I really loved this novel . . . I think it is going to be a really significant New Zealand novel that could well become quite famous.

Carole Beu, https://www.youtube.com/watch?feature=youtu.be&v=s2C7wmz8FnA&app=desktop

I don’t usually write about novels on Poetry Shelf, but I have just finished one that I am so full of, I want to share that fullness. And I am full in a good way. Tina Makereti’s novel, Where the Rekohu Bone Sings (Random House, 2014), is a novel that emerges from diligent research and thought, yet also draws upon the panoramic experience as a mother, daughter, partner, lover. More than anything, the novel shows how fiction can represent the molecular dance of being human—the strengths, the weakness, the biases—in a way that refreshes your view of things . . . Tina's extraordinary book embraces all manner of loves and strengths but as it faces the challenging and complex effects and behaviours of racism (amongst other issues), it shows too the power of story to delve deep. To take risks. To refract and reflect . . . For me, the pleasure of the reading experience is multi-layered. Every now and then you find a book that satisfies on so many levels. It begins with the sentence—the way each is crafted with such finesse it is like the invisible stitching of fiction (at times though sentences are ambidextrous and are there to promote a visible and audible delight in language as well as to steer the narrative). Then there is the structure the holds the work together beautifully (in this case the entwined rope) along with the characters that gain such flesh and blood you become part of their world and it is a wrench to leave them. Finally there is the way a fictional work can strike you so profoundly, it enters and shakes both heart and intellect. Tina’s book has done all of this. Yet the questions raised were the crucial gift for me. How to represent history (fictional or otherwise) in the face of all its clashing and volatile versions? How to live when your identity is ‘braided ropes’? How to move forward when these rope strands all bear the strain of unspeakable episodes (crimes against humanity, racism, intolerance, ignorance)? How to look back in order to move forward? How to forge and reforge personal and cultural identities? How to love and how to grieve? How to forgive? How to remember and how to forget? These are some of the questions that Tina has embedded in her narrative. Not in a didactic or pedantic way but in the bone marrow of her characters. This is what lifts the novel beyond the joy of fiction (and it most definitely provides this) to a renewed engagement with what it means to love and live in the place where you have laid your roots—Aotearoa/New Zealand. Tina has written with such warmth, compassion, daring, empathy, insight and intellectual keenness on issues that matter so very much without ever losing sight of the ability of stories to sustain us, I urge you to read the novel.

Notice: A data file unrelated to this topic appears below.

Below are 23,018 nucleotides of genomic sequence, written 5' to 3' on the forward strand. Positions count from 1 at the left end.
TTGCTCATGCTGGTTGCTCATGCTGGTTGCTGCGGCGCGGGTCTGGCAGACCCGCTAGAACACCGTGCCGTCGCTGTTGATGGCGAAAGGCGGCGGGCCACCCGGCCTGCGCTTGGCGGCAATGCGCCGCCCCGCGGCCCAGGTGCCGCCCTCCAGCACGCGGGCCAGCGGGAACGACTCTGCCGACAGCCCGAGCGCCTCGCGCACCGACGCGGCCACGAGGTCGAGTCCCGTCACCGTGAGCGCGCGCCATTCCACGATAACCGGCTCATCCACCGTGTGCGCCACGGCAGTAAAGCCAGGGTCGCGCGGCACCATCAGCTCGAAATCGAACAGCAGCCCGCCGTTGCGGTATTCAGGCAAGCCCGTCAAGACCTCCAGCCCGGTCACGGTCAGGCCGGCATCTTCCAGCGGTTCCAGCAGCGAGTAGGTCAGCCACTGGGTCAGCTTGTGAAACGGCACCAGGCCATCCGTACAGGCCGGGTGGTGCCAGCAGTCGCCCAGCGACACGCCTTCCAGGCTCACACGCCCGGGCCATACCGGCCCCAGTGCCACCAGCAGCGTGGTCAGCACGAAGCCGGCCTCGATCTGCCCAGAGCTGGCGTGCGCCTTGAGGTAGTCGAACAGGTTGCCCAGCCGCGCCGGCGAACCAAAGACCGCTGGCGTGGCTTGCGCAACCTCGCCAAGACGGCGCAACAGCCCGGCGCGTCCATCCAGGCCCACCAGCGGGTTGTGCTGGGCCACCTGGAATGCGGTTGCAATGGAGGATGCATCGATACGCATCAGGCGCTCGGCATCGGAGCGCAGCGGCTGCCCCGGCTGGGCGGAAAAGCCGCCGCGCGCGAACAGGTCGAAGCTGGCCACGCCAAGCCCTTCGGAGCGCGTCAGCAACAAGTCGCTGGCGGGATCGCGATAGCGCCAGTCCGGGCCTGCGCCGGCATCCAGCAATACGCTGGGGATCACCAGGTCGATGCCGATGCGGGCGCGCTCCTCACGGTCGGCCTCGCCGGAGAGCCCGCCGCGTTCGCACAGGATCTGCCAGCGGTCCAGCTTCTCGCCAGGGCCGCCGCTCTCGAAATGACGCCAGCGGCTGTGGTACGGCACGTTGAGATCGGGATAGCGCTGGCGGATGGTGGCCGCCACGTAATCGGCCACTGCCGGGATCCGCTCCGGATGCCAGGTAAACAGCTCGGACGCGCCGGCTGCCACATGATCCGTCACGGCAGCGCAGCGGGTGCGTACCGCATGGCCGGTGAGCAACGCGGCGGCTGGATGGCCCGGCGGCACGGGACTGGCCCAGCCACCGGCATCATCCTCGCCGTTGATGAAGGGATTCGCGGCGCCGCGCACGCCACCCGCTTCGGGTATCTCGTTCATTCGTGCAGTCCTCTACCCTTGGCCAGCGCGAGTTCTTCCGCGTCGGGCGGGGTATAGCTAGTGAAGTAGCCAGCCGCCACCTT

Paula Green, Poetry Shelf

There is some excellent writing here. . . . this is a solid and accessible piece of writing, clearly heartfelt by the author and with much vivid representation. A good read.

Nicholas Reid, Sunday Star-Times